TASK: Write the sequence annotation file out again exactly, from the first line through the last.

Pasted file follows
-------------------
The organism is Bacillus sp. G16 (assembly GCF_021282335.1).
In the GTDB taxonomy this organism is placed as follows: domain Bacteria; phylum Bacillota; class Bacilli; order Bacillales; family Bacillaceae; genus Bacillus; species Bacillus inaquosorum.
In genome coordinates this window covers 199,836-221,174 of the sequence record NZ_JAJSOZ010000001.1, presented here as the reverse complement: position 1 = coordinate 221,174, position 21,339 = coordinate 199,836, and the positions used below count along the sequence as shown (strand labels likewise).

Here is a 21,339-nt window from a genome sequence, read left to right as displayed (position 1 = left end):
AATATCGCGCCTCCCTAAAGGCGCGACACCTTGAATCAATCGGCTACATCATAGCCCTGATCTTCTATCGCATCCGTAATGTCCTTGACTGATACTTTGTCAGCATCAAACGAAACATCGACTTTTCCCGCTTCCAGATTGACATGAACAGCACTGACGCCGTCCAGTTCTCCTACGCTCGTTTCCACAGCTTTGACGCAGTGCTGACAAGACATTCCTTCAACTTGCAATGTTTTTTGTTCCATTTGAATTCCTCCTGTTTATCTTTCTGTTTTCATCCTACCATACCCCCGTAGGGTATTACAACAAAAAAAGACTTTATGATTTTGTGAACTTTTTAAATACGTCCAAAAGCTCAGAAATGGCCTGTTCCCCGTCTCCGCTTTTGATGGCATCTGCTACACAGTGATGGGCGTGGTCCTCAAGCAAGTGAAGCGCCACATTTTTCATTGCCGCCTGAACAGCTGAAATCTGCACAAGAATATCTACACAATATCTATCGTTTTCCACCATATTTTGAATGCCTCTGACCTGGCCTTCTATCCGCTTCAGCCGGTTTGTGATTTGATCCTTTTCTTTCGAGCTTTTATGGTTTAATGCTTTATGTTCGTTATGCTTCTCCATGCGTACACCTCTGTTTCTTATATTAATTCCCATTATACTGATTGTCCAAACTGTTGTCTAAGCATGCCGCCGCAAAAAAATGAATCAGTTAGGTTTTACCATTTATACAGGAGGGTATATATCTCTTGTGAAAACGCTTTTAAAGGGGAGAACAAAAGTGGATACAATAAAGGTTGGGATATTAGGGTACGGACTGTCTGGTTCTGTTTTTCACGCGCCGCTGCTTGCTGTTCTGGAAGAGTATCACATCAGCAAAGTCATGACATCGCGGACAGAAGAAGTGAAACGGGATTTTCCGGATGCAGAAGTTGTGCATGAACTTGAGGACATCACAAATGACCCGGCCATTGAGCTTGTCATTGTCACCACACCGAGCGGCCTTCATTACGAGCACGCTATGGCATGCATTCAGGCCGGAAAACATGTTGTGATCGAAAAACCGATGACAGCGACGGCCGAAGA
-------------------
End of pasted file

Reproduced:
The organism is Bacillus sp. G16 (assembly GCF_021282335.1).
In the GTDB taxonomy this organism is placed as follows: domain Bacteria; phylum Bacillota; class Bacilli; order Bacillales; family Bacillaceae; genus Bacillus; species Bacillus inaquosorum.
In genome coordinates this window covers 199,836-221,174 of the sequence record NZ_JAJSOZ010000001.1, presented here as the reverse complement: position 1 = coordinate 221,174, position 21,339 = coordinate 199,836, and the positions used below count along the sequence as shown (strand labels likewise).

Here is a 21,339-nt window from a genome sequence, read left to right as displayed (position 1 = left end):
AATATCGCGCCTCCCTAAAGGCGCGACACCTTGAATCAATCGGCTACATCATAGCCCTGATCTTCTATCGCATCCGTAATGTCCTTGACTGATACTTTGTCAGCATCAAACGAAACATCGACTTTTCCCGCTTCCAGATTGACATGAACAGCACTGACGCCGTCCAGTTCTCCTACGCTCGTTTCCACAGCTTTGACGCAGTGCTGACAAGACATTCCTTCAACTTGCAATGTTTTTTGTTCCATTTGAATTCCTCCTGTTTATCTTTCTGTTTTCATCCTACCATACCCCCGTAGGGTATTACAACAAAAAAAGACTTTATGATTTTGTGAACTTTTTAAATACGTCCAAAAGCTCAGAAATGGCCTGTTCCCCGTCTCCGCTTTTGATGGCATCTGCTACACAGTGATGGGCGTGGTCCTCAAGCAAGTGAAGCGCCACATTTTTCATTGCCGCCTGAACAGCTGAAATCTGCACAAGAATATCTACACAATATCTATCGTTTTCCACCATATTTTGAATGCCTCTGACCTGGCCTTCTATCCGCTTCAGCCGGTTTGTGATTTGATCCTTTTCTTTCGAGCTTTTATGGTTTAATGCTTTATGTTCGTTATGCTTCTCCATGCGTACACCTCTGTTTCTTATATTAATTCCCATTATACTGATTGTCCAAACTGTTGTCTAAGCATGCCGCCGCAAAAAAATGAATCAGTTAGGTTTTACCATTTATACAGGAGGGTATATATCTCTTGTGAAAACGCTTTTAAAGGGGAGAACAAAAGTGGATACAATAAAGGTTGGGATATTAGGGTACGGACTGTCTGGTTCTGTTTTTCACGCGCCGCTGCTTGCTGTTCTGGAAGAGTATCACATCAGCAAAGTCATGACATCGCGGACAGAAGAAGTGAAACGGGATTTTCCGGATGCAGAAGTTGTGCATGAACTTGAGGACATCACAAATGACCCGGCCATTGAGCTTGTCATTGTCACCACACCGAGCGGCCTTCATTACGAGCACGCTATGGCATGCATTCAGGCCGGAAAACATGTTGTGATCGAAAAACCGATGACAGCGACGGCCGAAGA